Level 3 is a typical cross-cut shredder and can be used for confidential documents. This is recommended for sensitive documents used by small businesses and private individuals, such as personnel records, sales and marketing plans, and bank statements. It is regarded as medium security. Some level 3 shredders are not cross-cutters but rip the paper into very fine strips less than 2mm wide. 

Level 4 is medium to high security and can be used for secret documents. These kinds of papers contain information that could damage personal or institutional privacy and safety if they get into the wrong hands. Industrial espionage is a thing, and companies wanting to foil would-be spies need to use this kind of shredder for delicate documents. The law in some countries may require a more secure means of disposal than merely throwing these documents in the trash.

Level 4 shredders are also cross-cut shredders, but they have to be able to reduce the documents to particles of less than 2mm by 15mm. They are often called Micro-cut shredders.

Level 5 shredders are for top-secret documents and can shred to a particle size of 0.8 by 12mm. These are for military and government-level institutions dealing with state secrets and matters of national security.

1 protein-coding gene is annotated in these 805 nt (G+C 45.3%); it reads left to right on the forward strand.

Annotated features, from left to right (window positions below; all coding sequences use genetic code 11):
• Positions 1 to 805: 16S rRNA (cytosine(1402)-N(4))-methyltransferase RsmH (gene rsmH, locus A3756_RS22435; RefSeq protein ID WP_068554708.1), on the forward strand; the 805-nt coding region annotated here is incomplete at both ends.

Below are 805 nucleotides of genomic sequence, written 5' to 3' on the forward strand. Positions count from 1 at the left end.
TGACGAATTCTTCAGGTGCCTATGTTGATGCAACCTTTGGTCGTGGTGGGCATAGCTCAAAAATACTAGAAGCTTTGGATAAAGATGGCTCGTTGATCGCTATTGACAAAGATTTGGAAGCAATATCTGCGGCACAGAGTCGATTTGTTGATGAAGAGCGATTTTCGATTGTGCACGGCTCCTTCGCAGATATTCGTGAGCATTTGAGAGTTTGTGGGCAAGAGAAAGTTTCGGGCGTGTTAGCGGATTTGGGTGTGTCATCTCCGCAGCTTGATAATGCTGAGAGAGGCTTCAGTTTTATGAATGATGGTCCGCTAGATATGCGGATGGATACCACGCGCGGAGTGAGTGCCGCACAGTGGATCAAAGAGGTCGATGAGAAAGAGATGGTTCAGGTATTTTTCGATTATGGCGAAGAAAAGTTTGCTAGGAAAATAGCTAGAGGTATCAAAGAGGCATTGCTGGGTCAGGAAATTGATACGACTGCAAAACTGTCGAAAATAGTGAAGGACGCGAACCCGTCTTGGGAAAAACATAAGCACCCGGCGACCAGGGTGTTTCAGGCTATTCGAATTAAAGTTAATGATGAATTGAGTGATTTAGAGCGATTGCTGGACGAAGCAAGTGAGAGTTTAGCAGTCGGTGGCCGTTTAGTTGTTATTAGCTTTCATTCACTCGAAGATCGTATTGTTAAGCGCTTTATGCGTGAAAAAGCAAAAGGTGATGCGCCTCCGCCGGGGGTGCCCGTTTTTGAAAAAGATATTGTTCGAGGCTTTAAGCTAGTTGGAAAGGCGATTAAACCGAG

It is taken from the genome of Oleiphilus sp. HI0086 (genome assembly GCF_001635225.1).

Level 6 shredders are regarded as maximum security machines that produce particles less than 0.8 mm by 4 mm. These are the highest level of security and are usually only used by government and military offices.

Shredded Documents Can Be Reassembled

There are a few historical examples of shredded documents being reassembled, even if it is an arduous and time-consuming process.

In 2009 federal prosecutors told a court they had begun reassembling documents shredded by a financial group charged with running a seven billion dollar Ponzi scheme. Technicians fed the scraps of paper into a scanner that transferred them onto a computer. A software program then automatically reassembled the scraps into their original form.

Such software is available for purchase even to home users. All you need is a personal computer and a scanner. Before this, shredded documents had to be reassembled manually.